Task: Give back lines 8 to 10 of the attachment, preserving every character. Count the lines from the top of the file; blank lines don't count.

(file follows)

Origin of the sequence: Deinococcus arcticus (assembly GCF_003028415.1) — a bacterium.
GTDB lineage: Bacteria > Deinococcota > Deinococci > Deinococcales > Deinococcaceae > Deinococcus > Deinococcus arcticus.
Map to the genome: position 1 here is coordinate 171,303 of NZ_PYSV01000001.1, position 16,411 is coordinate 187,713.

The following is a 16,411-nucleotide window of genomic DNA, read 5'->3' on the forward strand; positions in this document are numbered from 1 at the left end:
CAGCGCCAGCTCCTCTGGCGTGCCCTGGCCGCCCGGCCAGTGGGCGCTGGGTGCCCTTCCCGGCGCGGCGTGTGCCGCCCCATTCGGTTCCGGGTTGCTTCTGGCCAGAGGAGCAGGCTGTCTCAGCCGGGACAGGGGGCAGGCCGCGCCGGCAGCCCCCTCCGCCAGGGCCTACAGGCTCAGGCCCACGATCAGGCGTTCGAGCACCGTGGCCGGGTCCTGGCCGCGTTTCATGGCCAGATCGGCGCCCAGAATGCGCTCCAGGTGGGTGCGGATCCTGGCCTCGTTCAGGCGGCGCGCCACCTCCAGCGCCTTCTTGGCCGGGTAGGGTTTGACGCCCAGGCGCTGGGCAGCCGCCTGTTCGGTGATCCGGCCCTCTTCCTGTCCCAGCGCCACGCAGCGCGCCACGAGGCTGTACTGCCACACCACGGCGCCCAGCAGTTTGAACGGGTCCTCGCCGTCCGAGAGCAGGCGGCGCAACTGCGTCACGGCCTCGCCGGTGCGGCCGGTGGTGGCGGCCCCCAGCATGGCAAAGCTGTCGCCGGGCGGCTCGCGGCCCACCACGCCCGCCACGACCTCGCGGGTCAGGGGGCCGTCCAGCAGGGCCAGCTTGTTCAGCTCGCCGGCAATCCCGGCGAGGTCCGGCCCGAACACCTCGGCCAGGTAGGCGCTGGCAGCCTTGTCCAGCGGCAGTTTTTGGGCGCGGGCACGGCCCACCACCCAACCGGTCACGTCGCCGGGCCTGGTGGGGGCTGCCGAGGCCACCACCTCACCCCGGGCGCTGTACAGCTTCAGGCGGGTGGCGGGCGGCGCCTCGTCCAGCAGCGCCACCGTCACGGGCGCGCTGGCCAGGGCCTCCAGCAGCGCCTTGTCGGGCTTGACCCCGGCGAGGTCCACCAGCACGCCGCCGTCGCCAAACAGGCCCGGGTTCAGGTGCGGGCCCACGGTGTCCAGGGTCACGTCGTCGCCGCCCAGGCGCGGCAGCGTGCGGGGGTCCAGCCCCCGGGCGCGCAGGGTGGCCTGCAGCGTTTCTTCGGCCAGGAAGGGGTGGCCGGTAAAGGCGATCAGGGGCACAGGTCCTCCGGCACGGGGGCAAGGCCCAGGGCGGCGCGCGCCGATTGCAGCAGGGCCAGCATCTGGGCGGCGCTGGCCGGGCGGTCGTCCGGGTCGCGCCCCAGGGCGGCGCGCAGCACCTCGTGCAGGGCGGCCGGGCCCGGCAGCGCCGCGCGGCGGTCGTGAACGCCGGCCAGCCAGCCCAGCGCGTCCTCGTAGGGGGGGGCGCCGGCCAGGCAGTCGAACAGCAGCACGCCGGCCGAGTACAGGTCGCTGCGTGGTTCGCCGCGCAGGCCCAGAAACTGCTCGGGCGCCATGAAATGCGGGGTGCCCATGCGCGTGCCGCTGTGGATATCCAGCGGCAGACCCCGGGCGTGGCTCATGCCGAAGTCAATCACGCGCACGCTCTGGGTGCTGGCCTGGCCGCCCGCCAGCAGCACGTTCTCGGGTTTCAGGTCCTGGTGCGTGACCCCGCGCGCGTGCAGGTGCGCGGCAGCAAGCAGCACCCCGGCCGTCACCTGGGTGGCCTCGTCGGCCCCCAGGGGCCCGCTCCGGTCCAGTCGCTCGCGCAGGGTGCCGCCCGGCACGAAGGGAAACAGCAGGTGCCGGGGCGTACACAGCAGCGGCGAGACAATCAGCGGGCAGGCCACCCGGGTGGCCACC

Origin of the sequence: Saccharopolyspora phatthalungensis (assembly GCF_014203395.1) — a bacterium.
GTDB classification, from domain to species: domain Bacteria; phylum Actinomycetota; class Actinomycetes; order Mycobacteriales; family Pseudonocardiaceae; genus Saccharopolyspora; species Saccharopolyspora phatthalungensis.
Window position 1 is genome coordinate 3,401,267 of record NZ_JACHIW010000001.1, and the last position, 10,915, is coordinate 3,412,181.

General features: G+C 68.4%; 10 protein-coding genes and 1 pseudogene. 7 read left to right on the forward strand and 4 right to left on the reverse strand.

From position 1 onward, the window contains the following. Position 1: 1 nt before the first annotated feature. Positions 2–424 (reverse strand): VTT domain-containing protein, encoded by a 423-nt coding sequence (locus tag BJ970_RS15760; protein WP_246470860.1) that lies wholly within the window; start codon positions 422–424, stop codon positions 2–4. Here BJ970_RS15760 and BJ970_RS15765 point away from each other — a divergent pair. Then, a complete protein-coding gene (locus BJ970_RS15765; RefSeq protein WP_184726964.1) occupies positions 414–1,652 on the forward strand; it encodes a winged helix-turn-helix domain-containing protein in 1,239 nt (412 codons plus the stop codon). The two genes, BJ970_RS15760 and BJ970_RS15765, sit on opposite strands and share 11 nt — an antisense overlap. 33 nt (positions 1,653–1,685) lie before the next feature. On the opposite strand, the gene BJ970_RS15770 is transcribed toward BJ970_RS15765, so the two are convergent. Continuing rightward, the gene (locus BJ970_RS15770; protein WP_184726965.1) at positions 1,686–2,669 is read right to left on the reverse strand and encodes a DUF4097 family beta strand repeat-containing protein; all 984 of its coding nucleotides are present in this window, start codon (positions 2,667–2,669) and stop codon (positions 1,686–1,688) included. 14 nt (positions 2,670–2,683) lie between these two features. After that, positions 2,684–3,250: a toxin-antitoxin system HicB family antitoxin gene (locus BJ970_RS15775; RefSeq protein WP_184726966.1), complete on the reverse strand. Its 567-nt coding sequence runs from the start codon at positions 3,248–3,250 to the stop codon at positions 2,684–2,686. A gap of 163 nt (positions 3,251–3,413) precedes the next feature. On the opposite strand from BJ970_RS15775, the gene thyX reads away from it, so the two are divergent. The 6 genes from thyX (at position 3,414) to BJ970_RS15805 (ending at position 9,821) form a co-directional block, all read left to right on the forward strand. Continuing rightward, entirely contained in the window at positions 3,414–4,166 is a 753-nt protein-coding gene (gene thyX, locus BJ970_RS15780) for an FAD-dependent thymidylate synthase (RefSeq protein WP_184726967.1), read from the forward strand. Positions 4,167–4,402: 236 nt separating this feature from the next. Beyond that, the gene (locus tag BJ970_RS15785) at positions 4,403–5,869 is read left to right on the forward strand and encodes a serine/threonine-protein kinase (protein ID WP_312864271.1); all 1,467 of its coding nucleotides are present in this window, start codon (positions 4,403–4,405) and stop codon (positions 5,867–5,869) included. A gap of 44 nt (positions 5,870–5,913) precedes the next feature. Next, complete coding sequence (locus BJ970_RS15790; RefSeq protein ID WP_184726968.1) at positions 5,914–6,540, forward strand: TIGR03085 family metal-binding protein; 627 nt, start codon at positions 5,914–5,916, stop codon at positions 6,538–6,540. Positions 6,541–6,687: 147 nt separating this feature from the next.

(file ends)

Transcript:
Window position 1 is genome coordinate 3,401,267 of record NZ_JACHIW010000001.1, and the last position, 10,915, is coordinate 3,412,181.

General features: G+C 68.4%; 10 protein-coding genes and 1 pseudogene. 7 read left to right on the forward strand and 4 right to left on the reverse strand.

From position 1 onward, the window contains the following. Position 1: 1 nt before the first annotated feature. Positions 2–424 (reverse strand): VTT domain-containing protein, encoded by a 423-nt coding sequence (locus tag BJ970_RS15760; protein WP_246470860.1) that lies wholly within the window; start codon positions 422–424, stop codon positions 2–4. Here BJ970_RS15760 and BJ970_RS15765 point away from each other — a divergent pair. Then, a complete protein-coding gene (locus BJ970_RS15765; RefSeq protein WP_184726964.1) occupies positions 414–1,652 on the forward strand; it encodes a winged helix-turn-helix domain-containing protein in 1,239 nt (412 codons plus the stop codon). The two genes, BJ970_RS15760 and BJ970_RS15765, sit on opposite strands and share 11 nt — an antisense overlap. 33 nt (positions 1,653–1,685) lie before the next feature. On the opposite strand, the gene BJ970_RS15770 is transcribed toward BJ970_RS15765, so the two are convergent. Continuing rightward, the gene (locus BJ970_RS15770; protein WP_184726965.1) at positions 1,686–2,669 is read right to left on the reverse strand and encodes a DUF4097 family beta strand repeat-containing protein; all 984 of its coding nucleotides are present in this window, start codon (positions 2,667–2,669) and stop codon (positions 1,686–1,688) included. 14 nt (positions 2,670–2,683) lie between these two features. After that, positions 2,684–3,250: a toxin-antitoxin system HicB family antitoxin gene (locus BJ970_RS15775; RefSeq protein WP_184726966.1), complete on the reverse strand. Its 567-nt coding sequence runs from the start codon at positions 3,248–3,250 to the stop codon at positions 2,684–2,686. A gap of 163 nt (positions 3,251–3,413) precedes the next feature. On the opposite strand from BJ970_RS15775, the gene thyX reads away from it, so the two are divergent. The 6 genes from thyX (at position 3,414) to BJ970_RS15805 (ending at position 9,821) form a co-directional block, all read left to right on the forward strand. Continuing rightward, entirely contained in the window at positions 3,414–4,166 is a 753-nt protein-coding gene (gene thyX, locus BJ970_RS15780) for an FAD-dependent thymidylate synthase (RefSeq protein WP_184726967.1), read from the forward strand. Positions 4,167–4,402: 236 nt separating this feature from the next. Beyond that, the gene (locus tag BJ970_RS15785) at positions 4,403–5,869 is read left to right on the forward strand and encodes a serine/threonine-protein kinase (protein ID WP_312864271.1); all 1,467 of its coding nucleotides are present in this window, start codon (positions 4,403–4,405) and stop codon (positions 5,867–5,869) included. A gap of 44 nt (positions 5,870–5,913) precedes the next feature. Next, complete coding sequence (locus BJ970_RS15790; RefSeq protein ID WP_184726968.1) at positions 5,914–6,540, forward strand: TIGR03085 family metal-binding protein; 627 nt, start codon at positions 5,914–5,916, stop codon at positions 6,538–6,540. Positions 6,541–6,687: 147 nt separating this feature from the next.